The BMC allocates a huge budget (often running into crores) each year to repair and augment the road network. This year, it sanctioned 12 crore (50 lakh per ward) for all the 24 wards to fill and repair potholes. 43,000 potholes, it claimed, were repaired. However, the situation on the ground paints a different picture. Pointing out the discrepancies in the action taken report and the actual condition of the roads, the opposition parties in the civic body have demanded a detailed audit of the work done.
The BMC carries out a routine pre-monsoon work to reduce the damage caused due to rainfall. “Roads are often dug by agencies/companies to lay utility lines throughout the year. They are left in a bad condition,” claim officials. Part of the problem, experts and BMC officials believe, is also the use of asphalt or bitumen/cold mix to construct roads in Mumbai. "The formation of potholes is a peculiar phenomenon. Potholes resurface only on bitumen/ asphalt roads. Asphalt roads are not suitable for heavy vehicles and can’t withstand heavy rainfall," said a senior BMC official.
To prevent it, the civic body has begun concretising roads. "Of the 1,900km stretch maintained by the BMC, over 700 km has been concretised. The shelf life of concrete roads is 15 to 20 years against the five years for asphalt roads. The construction cost is 1.5 to two times higher than asphalt. Concrete roads are better, as they don’t develop potholes despite the traffic and change in weather conditions. In the case of Asphalt roads, water percolates and the bonding capacity of bitumen loosens. Potholes resurface," the official said.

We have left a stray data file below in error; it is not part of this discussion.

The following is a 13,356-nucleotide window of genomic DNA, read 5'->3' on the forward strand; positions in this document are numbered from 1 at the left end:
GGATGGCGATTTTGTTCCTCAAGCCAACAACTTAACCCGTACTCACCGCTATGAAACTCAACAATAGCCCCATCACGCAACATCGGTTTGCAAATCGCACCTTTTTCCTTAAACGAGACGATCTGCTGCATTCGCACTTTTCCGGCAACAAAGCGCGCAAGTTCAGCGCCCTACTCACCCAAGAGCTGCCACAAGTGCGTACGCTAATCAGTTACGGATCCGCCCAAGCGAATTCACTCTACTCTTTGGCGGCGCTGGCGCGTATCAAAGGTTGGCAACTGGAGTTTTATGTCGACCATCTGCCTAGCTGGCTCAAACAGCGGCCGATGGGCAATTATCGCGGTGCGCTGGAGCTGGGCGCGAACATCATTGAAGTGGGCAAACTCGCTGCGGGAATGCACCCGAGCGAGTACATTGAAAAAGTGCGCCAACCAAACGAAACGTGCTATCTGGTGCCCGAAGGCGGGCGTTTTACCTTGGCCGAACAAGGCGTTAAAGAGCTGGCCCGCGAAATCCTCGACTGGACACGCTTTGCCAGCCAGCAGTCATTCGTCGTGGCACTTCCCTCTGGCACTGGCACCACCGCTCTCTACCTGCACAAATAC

What opposition party says:
"The cold mix method used by the civic body is of a poor quality. That’s how potholes resurface immediately after the road is fixed. Every year, the municipal corporation spends phenomenal amounts on repairs and maintenance. However, there seems to be little or no accountability. It’s time for the BMC to conduct an audit of the work," said Ravi Raja, congress corporator and leader of the opposition in the BMC.
"I am writing to the BMC commissioner and demanding for an audit. Crores and crores are being spent, yet there is no respite from the bad roads. This points out how corrupt the department is. If not, the BMC should conduct an audit and prove it," said Vinod Mishra, BJP corporator and party group leader in the BMC.
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